Sympathy for Queen Anne in The Favourite

Emma Stone in the film THE FAVOURITE. Photo by Yorgos Lanthimos. © 2018 Twentieth Century Fox Film Corporation All Rights Reserved

Well, that was interesting…

In many ways, The Favourite (detailing the competition between a Duchess and a would-be “Lady” to be Queen Anne of England’s right-hand woman in the early 1700’s), is the best kind of historical drama.  It made my wife and I want to google and research the facts of the matter as soon as it was over, and indeed all the key players were based on actual people, but liberties were taken with timelines and how they related to each other for dramatic effect.  The film is also blessed with amazing lighting (giving Barry Lyndon a run for its money when it comes to candle-lit naturalism, especially in the breathtaking nighttime palatial scenes), exquisite costumes (a work of art in their own right), transporting sets, and award worthy acting.

But, it’s also a Yorgos Lanthimos film, the man who directed one of my most loathed films of recent memory, The Killing of a Sacred Deer.  So there is a tone of satire, moments of gleefully wicked farce, and well, just plain weird moments.

There are duck races, debauched feasts, and one of the best royal ball dancing sequences I’ve ever seen that’s so offhand in its anachronistic absurdity one can’t help but think, “Wait…What? I kinda liked that!”  Though the Queen apparently hated the funky moves.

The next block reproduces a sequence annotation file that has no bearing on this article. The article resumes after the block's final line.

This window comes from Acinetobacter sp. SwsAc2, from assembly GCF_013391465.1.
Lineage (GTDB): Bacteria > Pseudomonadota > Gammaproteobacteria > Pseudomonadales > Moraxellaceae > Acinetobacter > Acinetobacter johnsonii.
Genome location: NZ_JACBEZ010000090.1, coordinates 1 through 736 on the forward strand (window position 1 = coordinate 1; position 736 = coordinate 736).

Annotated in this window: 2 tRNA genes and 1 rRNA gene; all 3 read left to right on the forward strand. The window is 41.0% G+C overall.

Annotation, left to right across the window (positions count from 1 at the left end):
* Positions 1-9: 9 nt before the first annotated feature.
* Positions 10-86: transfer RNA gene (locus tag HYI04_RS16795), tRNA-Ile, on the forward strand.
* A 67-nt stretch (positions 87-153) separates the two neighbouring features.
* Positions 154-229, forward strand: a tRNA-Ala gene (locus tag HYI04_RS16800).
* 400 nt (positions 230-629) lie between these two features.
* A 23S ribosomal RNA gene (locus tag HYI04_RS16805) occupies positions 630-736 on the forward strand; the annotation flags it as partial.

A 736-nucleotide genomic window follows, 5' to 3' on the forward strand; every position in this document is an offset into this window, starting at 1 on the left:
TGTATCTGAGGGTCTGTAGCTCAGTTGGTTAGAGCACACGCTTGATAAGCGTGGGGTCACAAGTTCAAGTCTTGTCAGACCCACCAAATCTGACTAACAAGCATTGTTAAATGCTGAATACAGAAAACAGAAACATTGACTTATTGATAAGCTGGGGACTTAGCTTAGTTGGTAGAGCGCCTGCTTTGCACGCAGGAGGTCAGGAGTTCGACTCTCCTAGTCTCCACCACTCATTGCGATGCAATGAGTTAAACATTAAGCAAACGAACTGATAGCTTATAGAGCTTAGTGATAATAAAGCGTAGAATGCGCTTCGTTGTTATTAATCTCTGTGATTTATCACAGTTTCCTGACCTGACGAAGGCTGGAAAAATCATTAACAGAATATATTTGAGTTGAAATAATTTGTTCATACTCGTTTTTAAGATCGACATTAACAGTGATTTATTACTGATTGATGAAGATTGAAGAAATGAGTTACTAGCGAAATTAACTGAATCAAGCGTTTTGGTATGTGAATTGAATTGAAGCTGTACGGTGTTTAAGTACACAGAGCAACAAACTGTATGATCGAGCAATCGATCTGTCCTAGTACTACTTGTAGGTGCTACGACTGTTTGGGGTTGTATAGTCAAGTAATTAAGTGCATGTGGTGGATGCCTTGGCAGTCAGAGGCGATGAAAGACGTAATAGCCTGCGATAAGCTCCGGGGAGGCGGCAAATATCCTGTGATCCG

And there’s a miracle of a performance from Olivia Coleman as Queen Anne, who even while she is shrilly yelling at helpless errand boys, somehow manages to make you sympathize with her situation (that included 17 miscarriages, battles with gout, and ultimately a stroke).  Heavy is the crown of someone who has no idea what she is doing, has been surrounded by vipers, and all she wants to do is love on some rabbits.

Yes, Emma Stone is a wicked delight.  And Rachel Weisz is perfection, and get’s gifted with many of the best lines that she delivers with equal parts droll ennui and sarcastic venom (her closing remark of, “Oh, the mail has arrived,” is a contextual howler after all that happened).  But it’s Olivia Coleman who you feel the most for, and as such, is the most interesting indeed.

Written by D. H. Schleicher

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